FRI., JUN 9, 2006 - 1:32 AM Regents raise tuition 6.8 percent KAREN RIVEDAL krivedal@madison.com The UW Board of Regents on Thursday raised tuition by 6.8 percent for resident undergraduates this fall while laying plans for a new two-year budget they hope will cushion future hikes for poor students through more financial aid.

The tuition increase will cost students $382 more per year at UW-Madison, $374 more at UW-Milwaukee, and $291 more at the other four-year campuses and two-year colleges in the University of Wisconsin System.

It follows an increase of 6.9 percent last year and about 37.5 percent over the previous two years - as the state struggled with deep budget deficits - for an average System tuition hike of more than 50 percent in the past four years.

Regents plan to ask the state for $8.6 million more per year in financial aid that would meet all need for low-income students who enroll between 2007 and 2012. After that, the first college students could be enrolling through a different financial aid program proposed by Gov. Jim Doyle, in which seventh graders from poor families sign a pledge that gives them a package of guaranteed financial aid if they get good grades, take college prep classes and stay out of trouble.

"There is no one who is very enthusiastic about supporting this," Regent Judith Crane said, after hearing staff explain the details for the latest tuition increase in the annual $4.3 billion budget approved 14-3 for the fiscal year starting July 1.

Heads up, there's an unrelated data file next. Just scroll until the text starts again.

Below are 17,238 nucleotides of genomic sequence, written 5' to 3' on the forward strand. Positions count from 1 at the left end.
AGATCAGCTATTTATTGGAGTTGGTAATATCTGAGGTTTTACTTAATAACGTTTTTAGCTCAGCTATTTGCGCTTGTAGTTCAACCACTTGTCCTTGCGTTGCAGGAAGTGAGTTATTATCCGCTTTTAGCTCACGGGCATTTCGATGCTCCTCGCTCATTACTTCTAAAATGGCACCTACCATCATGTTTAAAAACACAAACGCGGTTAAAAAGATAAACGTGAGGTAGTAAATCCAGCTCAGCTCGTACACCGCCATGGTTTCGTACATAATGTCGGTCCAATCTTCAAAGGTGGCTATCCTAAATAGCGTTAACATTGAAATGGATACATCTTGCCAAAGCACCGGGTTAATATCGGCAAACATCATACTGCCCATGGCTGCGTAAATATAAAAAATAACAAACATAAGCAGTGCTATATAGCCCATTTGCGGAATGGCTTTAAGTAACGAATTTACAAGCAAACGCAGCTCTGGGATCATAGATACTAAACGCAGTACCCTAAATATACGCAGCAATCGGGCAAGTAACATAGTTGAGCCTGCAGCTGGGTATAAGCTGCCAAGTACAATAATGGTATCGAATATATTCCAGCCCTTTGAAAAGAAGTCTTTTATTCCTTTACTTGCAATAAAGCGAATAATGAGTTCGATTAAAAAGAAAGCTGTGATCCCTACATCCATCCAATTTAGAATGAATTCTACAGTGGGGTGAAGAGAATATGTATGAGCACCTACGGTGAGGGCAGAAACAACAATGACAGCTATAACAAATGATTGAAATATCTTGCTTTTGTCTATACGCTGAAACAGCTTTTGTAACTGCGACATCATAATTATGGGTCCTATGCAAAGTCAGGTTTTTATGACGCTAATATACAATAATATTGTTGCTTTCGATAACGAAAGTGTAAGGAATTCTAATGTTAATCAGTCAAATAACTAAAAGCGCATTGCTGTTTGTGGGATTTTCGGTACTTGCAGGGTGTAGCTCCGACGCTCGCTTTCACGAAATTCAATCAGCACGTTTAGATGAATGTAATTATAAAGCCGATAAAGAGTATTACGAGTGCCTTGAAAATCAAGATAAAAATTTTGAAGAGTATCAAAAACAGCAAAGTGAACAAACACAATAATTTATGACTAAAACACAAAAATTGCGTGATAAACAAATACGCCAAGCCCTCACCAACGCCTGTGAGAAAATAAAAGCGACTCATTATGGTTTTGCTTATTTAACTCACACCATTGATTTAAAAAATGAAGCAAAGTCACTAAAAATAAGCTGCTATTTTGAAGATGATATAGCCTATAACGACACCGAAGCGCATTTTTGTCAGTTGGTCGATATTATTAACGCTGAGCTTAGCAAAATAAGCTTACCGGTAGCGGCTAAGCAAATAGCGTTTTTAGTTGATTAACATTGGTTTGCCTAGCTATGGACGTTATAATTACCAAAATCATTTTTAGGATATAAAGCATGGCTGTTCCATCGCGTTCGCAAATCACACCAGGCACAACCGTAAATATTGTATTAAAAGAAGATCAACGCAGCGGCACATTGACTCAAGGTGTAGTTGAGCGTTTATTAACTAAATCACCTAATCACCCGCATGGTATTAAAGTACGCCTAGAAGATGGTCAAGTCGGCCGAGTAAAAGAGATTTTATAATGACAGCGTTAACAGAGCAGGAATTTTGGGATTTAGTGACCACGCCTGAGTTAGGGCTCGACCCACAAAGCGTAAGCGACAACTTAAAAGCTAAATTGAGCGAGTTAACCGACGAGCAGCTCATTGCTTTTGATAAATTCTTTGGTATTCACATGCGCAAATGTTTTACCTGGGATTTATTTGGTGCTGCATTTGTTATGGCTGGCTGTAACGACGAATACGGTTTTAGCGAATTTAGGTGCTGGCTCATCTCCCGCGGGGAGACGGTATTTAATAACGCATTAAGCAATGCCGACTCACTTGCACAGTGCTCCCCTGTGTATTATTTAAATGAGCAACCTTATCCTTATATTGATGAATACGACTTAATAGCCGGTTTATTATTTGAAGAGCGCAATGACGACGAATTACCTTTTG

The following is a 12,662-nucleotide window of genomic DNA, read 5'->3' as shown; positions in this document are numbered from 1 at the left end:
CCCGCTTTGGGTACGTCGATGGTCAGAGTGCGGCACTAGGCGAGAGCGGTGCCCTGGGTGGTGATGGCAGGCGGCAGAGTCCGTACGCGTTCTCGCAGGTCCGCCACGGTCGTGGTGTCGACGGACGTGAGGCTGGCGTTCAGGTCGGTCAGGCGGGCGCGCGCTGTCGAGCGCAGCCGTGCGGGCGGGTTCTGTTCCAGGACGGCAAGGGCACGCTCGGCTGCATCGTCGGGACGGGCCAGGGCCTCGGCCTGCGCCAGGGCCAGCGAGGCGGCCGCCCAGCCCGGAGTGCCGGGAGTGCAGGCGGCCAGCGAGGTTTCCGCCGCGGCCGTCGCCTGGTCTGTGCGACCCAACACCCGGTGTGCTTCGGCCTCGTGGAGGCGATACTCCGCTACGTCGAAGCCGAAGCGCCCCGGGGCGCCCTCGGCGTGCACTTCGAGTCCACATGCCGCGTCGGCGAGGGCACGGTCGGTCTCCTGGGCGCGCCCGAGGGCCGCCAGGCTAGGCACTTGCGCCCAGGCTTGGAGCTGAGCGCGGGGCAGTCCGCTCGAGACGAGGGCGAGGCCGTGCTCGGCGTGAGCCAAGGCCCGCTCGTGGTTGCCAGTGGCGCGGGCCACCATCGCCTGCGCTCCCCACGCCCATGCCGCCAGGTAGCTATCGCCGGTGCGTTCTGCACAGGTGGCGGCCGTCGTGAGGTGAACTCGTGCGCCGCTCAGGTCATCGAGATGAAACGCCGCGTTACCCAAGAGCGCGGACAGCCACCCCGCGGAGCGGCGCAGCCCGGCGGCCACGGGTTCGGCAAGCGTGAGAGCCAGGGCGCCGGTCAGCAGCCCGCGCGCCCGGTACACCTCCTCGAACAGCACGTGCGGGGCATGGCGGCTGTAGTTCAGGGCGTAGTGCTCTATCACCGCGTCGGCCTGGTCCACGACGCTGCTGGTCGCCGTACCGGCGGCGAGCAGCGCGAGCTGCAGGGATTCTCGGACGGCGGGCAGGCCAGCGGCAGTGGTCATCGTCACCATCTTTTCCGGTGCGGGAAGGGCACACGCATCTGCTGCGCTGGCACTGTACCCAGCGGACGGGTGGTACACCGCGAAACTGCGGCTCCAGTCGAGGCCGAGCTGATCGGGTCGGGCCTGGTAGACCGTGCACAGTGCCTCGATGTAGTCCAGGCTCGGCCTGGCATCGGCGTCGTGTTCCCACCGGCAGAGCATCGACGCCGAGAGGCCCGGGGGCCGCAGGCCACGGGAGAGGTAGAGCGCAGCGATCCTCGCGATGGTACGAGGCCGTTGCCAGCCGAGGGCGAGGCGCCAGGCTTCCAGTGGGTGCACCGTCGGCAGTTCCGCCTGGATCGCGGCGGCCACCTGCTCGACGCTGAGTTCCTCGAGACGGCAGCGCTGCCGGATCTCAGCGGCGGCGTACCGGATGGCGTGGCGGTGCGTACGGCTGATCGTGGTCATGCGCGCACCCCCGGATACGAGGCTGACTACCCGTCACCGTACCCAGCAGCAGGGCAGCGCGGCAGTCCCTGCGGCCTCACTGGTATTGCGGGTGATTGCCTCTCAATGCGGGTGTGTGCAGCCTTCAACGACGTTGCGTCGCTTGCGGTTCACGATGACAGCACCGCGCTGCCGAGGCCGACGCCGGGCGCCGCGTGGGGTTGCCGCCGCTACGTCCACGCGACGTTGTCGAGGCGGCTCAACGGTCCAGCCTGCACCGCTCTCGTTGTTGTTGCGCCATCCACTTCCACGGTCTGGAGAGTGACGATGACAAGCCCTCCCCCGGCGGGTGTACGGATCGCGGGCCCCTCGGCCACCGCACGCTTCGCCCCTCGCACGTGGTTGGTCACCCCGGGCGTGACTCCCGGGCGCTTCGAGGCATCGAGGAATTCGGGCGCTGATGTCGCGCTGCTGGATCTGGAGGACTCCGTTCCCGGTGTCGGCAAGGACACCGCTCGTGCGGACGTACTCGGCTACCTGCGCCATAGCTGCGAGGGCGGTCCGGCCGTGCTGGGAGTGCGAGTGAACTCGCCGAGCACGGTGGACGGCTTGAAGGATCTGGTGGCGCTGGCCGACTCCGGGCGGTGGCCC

Not that the hike itself was unexpected. Most Regents have known since the state's current two-year budget was approved last July how much tuition would increase for this second year of the biennium, making Thursday's action largely a formality.

"The second year is really a done deal," said Freda Harris, the System's associate vice president for budget and planning. "The campuses have to manage with the resources that are in the budget."

State lawmakers and Doyle gave the System a roughly hold-even budget allocation for the current two-year cycle - not a deep cut, as in the previous biennium, but not enough to grow, either, officials said. Rapidly rising continuing costs such as utility bills, which outpaced the state's allocation by $19.8 million, also contributed to the tuition increase.

Regent Thomas Loftus noted the hike would be about 3.6 percent without the utility shortfall. Other parts of the increase were fed by higher health insurance costs and state-approved employee raises.

The board on Thursday also reduced tuition for non- residents by about $2,000 a year at all campuses but UW- Madison. The price break was designed to shore up falling non-resident enrollments, which hurt the System, because non-residents pay almost quadruple the tuition that Wisconsin students do.

With the price break, non- residents will pay about triple what residents do - still enough to cover the full cost of their education plus pay for a seat for a resident student, Harris said.

A few regents on Thursday also grilled top campus leaders from UW-Oshkosh and UW- Madison over cost-cutting decisions made in the current two- year budget. Regent Jesus Salas said those campuses weren't following the board's instructions to shave their share of $30 million in required administrative cuts without harming instruction and diversity efforts.

At UW-Madison, Salas faulted administrators for canceling non-credit, English- as-a-second-language classes, used largely by foreign graduate students. UW-Madison Provost Patrick Farrell said campus officials didn't like making the cut but thought it was an acceptable tradeoff in tight budget times. Students can get similar training through programs offered off-campus, Farrell said.

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